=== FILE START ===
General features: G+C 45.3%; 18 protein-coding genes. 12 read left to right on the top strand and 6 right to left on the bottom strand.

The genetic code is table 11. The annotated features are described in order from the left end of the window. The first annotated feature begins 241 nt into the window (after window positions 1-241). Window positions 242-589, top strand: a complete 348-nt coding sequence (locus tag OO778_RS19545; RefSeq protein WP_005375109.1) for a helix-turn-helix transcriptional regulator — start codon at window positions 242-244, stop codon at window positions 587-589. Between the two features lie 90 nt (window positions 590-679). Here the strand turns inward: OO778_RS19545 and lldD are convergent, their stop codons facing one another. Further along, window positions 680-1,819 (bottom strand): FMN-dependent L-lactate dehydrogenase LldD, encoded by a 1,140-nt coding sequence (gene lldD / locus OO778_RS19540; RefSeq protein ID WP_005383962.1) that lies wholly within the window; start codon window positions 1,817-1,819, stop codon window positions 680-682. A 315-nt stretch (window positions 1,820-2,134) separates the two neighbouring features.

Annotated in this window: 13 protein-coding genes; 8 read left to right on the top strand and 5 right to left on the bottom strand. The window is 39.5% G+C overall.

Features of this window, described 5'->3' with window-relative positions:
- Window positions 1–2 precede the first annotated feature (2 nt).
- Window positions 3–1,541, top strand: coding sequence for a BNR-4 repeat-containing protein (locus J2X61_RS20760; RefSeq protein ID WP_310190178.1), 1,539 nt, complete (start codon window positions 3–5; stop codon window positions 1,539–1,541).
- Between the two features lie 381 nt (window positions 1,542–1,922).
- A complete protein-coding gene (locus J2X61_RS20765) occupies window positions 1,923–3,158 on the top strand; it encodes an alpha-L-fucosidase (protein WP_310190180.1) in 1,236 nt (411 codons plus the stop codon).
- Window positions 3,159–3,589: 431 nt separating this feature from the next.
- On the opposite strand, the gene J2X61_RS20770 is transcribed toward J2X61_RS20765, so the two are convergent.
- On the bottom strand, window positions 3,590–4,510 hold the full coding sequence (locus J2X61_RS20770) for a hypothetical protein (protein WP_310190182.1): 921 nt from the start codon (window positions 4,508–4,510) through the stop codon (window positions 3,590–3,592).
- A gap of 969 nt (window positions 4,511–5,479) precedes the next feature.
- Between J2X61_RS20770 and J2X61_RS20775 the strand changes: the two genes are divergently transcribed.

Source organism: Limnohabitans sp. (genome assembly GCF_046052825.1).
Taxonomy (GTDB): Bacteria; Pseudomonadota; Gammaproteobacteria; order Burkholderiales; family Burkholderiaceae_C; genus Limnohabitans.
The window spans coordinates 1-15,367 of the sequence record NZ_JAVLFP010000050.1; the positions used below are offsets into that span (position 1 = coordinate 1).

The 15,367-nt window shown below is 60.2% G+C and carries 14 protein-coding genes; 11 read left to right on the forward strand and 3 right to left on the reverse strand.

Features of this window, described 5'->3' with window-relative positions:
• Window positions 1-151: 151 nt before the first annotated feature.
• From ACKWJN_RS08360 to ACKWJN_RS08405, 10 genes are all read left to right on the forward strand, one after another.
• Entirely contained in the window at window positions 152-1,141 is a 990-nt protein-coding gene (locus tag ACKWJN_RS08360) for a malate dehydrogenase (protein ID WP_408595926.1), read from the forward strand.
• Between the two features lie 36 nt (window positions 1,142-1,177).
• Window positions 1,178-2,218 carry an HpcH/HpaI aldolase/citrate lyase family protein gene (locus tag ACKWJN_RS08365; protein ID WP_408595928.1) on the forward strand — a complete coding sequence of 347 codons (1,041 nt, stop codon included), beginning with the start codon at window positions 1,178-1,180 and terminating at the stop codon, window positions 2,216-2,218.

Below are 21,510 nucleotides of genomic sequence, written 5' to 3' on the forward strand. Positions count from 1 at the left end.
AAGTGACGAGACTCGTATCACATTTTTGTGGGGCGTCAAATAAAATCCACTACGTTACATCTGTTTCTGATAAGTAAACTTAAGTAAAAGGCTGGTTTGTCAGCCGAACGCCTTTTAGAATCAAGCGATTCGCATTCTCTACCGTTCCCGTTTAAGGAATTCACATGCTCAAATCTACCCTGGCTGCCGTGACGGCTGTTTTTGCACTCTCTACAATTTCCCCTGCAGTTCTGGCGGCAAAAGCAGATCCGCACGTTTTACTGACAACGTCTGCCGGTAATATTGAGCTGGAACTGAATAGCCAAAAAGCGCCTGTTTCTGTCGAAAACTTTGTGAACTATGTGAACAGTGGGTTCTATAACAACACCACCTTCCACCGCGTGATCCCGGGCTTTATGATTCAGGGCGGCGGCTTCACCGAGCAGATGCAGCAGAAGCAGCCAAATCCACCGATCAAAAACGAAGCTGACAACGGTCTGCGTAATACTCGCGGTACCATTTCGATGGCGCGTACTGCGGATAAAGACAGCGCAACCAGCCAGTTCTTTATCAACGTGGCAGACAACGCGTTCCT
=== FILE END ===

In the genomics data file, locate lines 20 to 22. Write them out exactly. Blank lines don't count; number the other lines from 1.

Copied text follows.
• From ACKWJN_RS08360 to ACKWJN_RS08405, 10 genes are all read left to right on the forward strand, one after another.
• Entirely contained in the window at window positions 152-1,141 is a 990-nt protein-coding gene (locus tag ACKWJN_RS08360) for a malate dehydrogenase (protein ID WP_408595926.1), read from the forward strand.
• Between the two features lie 36 nt (window positions 1,142-1,177).